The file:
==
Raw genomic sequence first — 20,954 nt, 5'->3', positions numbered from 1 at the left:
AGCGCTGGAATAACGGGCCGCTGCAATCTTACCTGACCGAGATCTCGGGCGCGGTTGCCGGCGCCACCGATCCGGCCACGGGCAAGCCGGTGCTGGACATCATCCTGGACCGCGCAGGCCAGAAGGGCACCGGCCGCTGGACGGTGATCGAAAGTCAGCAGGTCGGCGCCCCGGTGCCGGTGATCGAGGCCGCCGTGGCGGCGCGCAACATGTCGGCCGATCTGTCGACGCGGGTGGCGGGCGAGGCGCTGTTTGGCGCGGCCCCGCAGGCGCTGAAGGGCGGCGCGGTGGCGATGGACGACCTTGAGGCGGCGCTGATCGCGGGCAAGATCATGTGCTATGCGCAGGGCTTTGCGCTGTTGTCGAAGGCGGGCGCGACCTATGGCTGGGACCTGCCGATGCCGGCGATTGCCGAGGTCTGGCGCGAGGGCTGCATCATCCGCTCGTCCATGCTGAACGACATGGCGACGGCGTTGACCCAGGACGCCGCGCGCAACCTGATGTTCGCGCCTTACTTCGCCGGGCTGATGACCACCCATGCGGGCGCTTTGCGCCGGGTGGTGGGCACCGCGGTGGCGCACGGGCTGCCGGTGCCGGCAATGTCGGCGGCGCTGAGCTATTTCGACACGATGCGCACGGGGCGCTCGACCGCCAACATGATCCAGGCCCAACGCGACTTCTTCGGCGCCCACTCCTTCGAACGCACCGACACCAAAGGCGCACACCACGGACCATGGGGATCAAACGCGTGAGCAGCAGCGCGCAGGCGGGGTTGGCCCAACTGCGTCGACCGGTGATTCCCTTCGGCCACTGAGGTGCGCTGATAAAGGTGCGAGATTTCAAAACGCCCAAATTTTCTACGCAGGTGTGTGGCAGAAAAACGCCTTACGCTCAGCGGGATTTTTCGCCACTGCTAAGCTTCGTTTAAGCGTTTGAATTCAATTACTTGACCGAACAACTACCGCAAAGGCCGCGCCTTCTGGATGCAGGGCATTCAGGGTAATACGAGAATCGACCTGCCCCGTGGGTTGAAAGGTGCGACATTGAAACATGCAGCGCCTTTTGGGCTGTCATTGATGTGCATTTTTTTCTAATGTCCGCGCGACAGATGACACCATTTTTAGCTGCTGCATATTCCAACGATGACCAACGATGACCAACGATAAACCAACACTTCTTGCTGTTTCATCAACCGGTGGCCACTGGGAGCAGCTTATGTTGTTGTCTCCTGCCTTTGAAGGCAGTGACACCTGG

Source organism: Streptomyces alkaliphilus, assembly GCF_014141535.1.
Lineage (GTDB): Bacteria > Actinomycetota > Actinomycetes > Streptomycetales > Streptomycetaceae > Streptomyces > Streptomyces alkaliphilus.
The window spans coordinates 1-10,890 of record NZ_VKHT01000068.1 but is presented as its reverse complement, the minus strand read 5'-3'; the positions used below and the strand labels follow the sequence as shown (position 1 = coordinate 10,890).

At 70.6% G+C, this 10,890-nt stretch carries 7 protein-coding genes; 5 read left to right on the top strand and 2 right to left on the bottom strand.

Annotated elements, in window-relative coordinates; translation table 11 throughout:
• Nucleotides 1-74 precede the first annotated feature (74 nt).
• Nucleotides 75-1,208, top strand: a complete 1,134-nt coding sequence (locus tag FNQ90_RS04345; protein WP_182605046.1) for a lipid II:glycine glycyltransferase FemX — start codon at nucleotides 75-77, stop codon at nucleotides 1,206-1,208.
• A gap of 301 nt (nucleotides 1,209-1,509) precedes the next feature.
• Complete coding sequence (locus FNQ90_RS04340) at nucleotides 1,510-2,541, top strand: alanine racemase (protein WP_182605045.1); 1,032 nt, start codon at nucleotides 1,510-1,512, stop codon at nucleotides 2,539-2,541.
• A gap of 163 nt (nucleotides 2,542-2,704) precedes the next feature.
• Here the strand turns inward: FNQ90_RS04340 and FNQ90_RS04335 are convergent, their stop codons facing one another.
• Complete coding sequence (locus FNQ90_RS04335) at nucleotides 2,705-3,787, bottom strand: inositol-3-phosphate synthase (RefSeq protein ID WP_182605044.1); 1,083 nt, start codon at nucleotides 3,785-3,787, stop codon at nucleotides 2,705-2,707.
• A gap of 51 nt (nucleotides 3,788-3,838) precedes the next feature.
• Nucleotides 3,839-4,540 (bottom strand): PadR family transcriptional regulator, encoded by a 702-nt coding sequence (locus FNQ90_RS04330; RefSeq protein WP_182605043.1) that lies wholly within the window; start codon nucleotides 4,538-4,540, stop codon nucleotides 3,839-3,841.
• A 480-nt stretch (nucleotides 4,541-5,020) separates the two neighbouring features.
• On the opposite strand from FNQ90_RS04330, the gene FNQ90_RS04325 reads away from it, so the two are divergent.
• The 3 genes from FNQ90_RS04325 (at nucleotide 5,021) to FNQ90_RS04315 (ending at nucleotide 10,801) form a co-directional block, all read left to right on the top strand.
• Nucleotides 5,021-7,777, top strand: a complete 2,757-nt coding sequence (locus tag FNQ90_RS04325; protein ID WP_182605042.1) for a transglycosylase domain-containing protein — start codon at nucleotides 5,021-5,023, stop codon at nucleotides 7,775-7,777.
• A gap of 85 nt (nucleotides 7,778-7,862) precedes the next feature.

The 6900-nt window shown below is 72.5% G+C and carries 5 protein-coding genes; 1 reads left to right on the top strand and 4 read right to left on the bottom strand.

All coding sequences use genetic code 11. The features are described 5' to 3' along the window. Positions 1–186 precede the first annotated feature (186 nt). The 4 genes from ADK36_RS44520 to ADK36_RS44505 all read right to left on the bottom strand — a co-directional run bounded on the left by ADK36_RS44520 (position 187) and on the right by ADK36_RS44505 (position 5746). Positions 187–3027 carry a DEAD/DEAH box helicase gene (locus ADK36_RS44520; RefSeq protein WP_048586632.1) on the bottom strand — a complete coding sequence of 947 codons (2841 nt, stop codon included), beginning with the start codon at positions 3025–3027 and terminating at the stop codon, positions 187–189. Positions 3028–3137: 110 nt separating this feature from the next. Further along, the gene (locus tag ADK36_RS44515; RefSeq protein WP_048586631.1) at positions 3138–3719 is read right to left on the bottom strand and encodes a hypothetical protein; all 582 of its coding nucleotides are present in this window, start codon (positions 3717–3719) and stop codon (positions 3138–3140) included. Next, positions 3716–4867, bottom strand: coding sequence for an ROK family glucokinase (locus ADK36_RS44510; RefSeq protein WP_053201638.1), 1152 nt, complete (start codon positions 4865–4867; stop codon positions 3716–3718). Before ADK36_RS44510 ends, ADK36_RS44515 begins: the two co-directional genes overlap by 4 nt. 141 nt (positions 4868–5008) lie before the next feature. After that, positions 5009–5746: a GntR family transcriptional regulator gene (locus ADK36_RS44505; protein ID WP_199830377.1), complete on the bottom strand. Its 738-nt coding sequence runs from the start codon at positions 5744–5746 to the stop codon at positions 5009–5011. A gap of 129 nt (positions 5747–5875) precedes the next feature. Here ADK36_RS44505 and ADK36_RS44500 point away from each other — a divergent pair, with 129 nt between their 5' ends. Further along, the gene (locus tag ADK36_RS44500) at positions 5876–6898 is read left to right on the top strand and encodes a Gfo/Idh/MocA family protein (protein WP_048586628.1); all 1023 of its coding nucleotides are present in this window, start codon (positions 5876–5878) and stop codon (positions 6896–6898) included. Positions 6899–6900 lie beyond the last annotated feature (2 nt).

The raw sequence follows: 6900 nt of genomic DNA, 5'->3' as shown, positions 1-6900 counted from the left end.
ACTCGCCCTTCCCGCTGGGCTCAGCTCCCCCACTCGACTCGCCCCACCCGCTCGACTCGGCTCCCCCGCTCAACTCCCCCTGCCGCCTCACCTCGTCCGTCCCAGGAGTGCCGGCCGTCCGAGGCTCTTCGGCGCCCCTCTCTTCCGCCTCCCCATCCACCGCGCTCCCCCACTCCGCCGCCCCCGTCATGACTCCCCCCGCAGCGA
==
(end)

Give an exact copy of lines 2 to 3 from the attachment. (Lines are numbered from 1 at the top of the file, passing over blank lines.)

AGCGCTGGAATAACGGGCCGCTGCAATCTTACCTGACCGAGATCTCGGGCGCGGTTGCCGGCGCCACCGATCCGGCCACGGGCAAGCCGGTGCTGGACATCATCCTGGACCGCGCAGGCCAGAAGGGCACCGGCCGCTGGACGGTGATCGAAAGTCAGCAGGTCGGCGCCCCGGTGCCGGTGATCGAGGCCGCCGTGGCGGCGCGCAACATGTCGGCCGATCTGTCGACGCGGGTGGCGGGCGAGGCGCTGTTTGGCGCGGCCCCGCAGGCGCTGAAGGGCGGCGCGGTGGCGATGGACGACCTTGAGGCGGCGCTGATCGCGGGCAAGATCATGTGCTATGCGCAGGGCTTTGCGCTGTTGTCGAAGGCGGGCGCGACCTATGGCTGGGACCTGCCGATGCCGGCGATTGCCGAGGTCTGGCGCGAGGGCTGCATCATCCGCTCGTCCATGCTGAACGACATGGCGACGGCGTTGACCCAGGACGCCGCGCGCAACCTGATGTTCGCGCCTTACTTCGCCGGGCTGATGACCACCCATGCGGGCGCTTTGCGCCGGGTGGTGGGCACCGCGGTGGCGCACGGGCTGCCGGTGCCGGCAATGTCGGCGGCGCTGAGCTATTTCGACACGATGCGCACGGGGCGCTCGACCGCCAACATGATCCAGGCCCAACGCGACTTCTTCGGCGCCCACTCCTTCGAACGCACCGACACCAAAGGCGCACACCACGGACCATGGGGATCAAACGCGTGAGCAGCAGCGCGCAGGCGGGGTTGGCCCAACTGCGTCGACCGGTGATTCCCTTCGGCCACTGAGGTGCGCTGATAAAGGTGCGAGATTTCAAAACGCCCAAATTTTCTACGCAGGTGTGTGGCAGAAAAACGCCTTACGCTCAGCGGGATTTTTCGCCACTGCTAAGCTTCGTTTAAGCGTTTGAATTCAATTACTTGACCGAACAACTACCGCAAAGGCCGCGCCTTCTGGATGCAGGGCATTCAGGGTAATACGAGAATCGACCTGCCCCGTGGGTTGAAAGGTGCGACATTGAAACATGCAGCGCCTTTTGGGCTGTCATTGATGTGCATTTTTTTCTAATGTCCGCGCGACAGATGACACCATTTTTAGCTGCTGCATATTCCAACGATGACCAACGATGACCAACGATAAACCAACACTTCTTGCTGTTTCATCAACCGGTGGCCACTGGGAGCAGCTTATGTTGTTGTCTCCTGCCTTTGAAGGCAGTGACACCTGG

Source organism: Streptomyces alkaliphilus, assembly GCF_014141535.1.